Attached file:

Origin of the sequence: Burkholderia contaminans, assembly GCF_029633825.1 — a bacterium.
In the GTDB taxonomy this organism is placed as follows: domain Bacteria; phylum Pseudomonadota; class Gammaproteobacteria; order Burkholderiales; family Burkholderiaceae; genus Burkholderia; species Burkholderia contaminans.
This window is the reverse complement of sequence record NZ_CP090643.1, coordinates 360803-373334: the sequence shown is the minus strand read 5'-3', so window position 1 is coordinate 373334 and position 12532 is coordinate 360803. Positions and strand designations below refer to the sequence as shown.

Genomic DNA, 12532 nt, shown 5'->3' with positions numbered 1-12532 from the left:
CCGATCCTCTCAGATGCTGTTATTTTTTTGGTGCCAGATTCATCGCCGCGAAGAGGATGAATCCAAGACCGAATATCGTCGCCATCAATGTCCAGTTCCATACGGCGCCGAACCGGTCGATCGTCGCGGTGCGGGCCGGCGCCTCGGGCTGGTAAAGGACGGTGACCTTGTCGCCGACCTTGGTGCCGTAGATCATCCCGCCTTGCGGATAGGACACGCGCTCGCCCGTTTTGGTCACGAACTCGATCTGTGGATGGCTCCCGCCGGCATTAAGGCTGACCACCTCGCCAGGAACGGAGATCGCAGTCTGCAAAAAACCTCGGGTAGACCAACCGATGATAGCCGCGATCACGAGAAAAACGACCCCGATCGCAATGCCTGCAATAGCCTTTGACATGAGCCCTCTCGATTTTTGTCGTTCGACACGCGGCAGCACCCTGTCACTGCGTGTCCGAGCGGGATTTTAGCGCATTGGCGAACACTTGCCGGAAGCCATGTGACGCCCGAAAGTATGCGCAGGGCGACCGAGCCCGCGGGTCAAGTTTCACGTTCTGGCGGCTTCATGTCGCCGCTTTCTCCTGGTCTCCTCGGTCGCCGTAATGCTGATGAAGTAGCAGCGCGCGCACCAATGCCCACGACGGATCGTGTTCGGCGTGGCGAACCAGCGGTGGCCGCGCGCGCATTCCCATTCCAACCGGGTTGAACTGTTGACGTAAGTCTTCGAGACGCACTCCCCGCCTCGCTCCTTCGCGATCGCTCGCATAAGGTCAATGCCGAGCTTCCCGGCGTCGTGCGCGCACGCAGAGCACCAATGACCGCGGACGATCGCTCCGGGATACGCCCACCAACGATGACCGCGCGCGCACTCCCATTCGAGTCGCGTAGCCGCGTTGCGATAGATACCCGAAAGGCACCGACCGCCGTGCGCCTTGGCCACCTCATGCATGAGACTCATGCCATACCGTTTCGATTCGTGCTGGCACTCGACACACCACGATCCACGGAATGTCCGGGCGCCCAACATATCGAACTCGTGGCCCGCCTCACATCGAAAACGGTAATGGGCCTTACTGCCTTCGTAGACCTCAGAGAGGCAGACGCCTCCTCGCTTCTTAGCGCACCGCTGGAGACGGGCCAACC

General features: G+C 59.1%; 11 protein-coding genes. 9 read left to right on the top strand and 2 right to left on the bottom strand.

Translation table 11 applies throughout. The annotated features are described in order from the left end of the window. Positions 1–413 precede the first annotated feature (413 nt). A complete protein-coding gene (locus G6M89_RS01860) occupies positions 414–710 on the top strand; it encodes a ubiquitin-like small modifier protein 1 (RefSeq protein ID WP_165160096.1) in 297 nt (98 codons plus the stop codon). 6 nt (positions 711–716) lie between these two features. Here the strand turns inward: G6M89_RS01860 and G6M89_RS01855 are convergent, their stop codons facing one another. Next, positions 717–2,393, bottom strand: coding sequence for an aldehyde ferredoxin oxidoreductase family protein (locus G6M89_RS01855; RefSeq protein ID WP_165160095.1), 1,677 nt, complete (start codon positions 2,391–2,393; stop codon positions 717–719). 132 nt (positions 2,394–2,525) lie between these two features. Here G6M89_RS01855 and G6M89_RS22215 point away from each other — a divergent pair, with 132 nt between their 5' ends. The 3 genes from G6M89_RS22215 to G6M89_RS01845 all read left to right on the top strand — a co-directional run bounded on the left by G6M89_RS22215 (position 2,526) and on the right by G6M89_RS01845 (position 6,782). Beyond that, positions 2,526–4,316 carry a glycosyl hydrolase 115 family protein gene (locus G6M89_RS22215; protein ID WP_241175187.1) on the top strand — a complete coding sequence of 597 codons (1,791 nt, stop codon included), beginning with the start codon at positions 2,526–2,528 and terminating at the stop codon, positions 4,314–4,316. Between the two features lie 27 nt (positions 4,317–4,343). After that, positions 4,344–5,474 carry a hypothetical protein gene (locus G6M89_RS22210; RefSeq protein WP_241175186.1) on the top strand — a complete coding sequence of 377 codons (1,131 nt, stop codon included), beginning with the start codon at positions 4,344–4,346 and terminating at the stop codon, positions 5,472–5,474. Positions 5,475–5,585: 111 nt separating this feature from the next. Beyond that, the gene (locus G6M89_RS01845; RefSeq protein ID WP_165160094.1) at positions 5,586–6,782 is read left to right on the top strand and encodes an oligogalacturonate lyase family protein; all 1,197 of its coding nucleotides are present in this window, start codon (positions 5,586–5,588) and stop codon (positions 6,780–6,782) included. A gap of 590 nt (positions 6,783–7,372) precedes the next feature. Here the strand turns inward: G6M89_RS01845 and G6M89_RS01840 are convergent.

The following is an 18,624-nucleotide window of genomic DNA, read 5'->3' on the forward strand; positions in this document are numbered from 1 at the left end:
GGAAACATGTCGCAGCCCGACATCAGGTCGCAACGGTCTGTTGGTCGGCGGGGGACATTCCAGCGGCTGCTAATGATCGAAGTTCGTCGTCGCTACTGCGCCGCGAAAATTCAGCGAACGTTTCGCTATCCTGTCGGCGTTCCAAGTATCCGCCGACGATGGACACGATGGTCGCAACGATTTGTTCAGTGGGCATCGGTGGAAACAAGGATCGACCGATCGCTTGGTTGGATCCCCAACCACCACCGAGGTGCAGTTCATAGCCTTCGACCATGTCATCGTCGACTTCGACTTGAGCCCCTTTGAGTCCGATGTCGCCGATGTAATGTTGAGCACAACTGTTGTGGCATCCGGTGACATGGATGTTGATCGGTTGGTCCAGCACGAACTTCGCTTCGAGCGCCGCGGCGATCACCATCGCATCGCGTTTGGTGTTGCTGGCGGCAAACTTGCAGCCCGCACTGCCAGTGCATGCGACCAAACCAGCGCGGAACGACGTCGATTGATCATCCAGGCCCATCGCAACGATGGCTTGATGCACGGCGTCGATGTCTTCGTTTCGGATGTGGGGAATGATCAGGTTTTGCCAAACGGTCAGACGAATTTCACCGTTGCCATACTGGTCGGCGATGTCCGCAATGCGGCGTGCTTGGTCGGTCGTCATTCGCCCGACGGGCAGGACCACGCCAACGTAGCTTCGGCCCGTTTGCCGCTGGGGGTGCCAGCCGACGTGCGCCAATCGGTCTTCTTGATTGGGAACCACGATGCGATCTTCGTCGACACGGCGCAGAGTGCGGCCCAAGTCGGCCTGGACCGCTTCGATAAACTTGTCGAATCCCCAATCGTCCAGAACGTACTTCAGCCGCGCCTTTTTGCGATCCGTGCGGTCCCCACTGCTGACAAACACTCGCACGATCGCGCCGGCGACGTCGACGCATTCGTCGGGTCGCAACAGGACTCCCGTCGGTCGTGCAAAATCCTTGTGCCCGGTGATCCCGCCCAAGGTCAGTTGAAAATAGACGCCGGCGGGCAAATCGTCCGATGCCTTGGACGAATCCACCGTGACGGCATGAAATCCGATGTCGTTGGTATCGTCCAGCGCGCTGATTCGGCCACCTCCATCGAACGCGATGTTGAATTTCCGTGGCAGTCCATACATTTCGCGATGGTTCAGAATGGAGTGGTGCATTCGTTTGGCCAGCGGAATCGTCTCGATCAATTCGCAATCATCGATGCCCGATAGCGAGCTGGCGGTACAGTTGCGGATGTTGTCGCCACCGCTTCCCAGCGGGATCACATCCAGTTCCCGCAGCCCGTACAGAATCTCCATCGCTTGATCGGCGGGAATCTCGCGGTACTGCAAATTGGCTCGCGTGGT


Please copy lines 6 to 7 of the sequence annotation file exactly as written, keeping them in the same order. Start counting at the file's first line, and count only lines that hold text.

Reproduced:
General features: G+C 59.1%; 11 protein-coding genes. 9 read left to right on the top strand and 2 right to left on the bottom strand.

Translation table 11 applies throughout. The annotated features are described in order from the left end of the window. Positions 1–413 precede the first annotated feature (413 nt). A complete protein-coding gene (locus G6M89_RS01860) occupies positions 414–710 on the top strand; it encodes a ubiquitin-like small modifier protein 1 (RefSeq protein ID WP_165160096.1) in 297 nt (98 codons plus the stop codon). 6 nt (positions 711–716) lie between these two features. Here the strand turns inward: G6M89_RS01860 and G6M89_RS01855 are convergent, their stop codons facing one another. Next, positions 717–2,393, bottom strand: coding sequence for an aldehyde ferredoxin oxidoreductase family protein (locus G6M89_RS01855; RefSeq protein ID WP_165160095.1), 1,677 nt, complete (start codon positions 2,391–2,393; stop codon positions 717–719). 132 nt (positions 2,394–2,525) lie between these two features. Here G6M89_RS01855 and G6M89_RS22215 point away from each other — a divergent pair, with 132 nt between their 5' ends. The 3 genes from G6M89_RS22215 to G6M89_RS01845 all read left to right on the top strand — a co-directional run bounded on the left by G6M89_RS22215 (position 2,526) and on the right by G6M89_RS01845 (position 6,782). Beyond that, positions 2,526–4,316 carry a glycosyl hydrolase 115 family protein gene (locus G6M89_RS22215; protein ID WP_241175187.1) on the top strand — a complete coding sequence of 597 codons (1,791 nt, stop codon included), beginning with the start codon at positions 2,526–2,528 and terminating at the stop codon, positions 4,314–4,316. Between the two features lie 27 nt (positions 4,317–4,343). After that, positions 4,344–5,474 carry a hypothetical protein gene (locus G6M89_RS22210; RefSeq protein WP_241175186.1) on the top strand — a complete coding sequence of 377 codons (1,131 nt, stop codon included), beginning with the start codon at positions 4,344–4,346 and terminating at the stop codon, positions 5,472–5,474. Positions 5,475–5,585: 111 nt separating this feature from the next. Beyond that, the gene (locus G6M89_RS01845; RefSeq protein ID WP_165160094.1) at positions 5,586–6,782 is read left to right on the top strand and encodes an oligogalacturonate lyase family protein; all 1,197 of its coding nucleotides are present in this window, start codon (positions 5,586–5,588) and stop codon (positions 6,780–6,782) included. A gap of 590 nt (positions 6,783–7,372) precedes the next feature. Here the strand turns inward: G6M89_RS01845 and G6M89_RS01840 are convergent.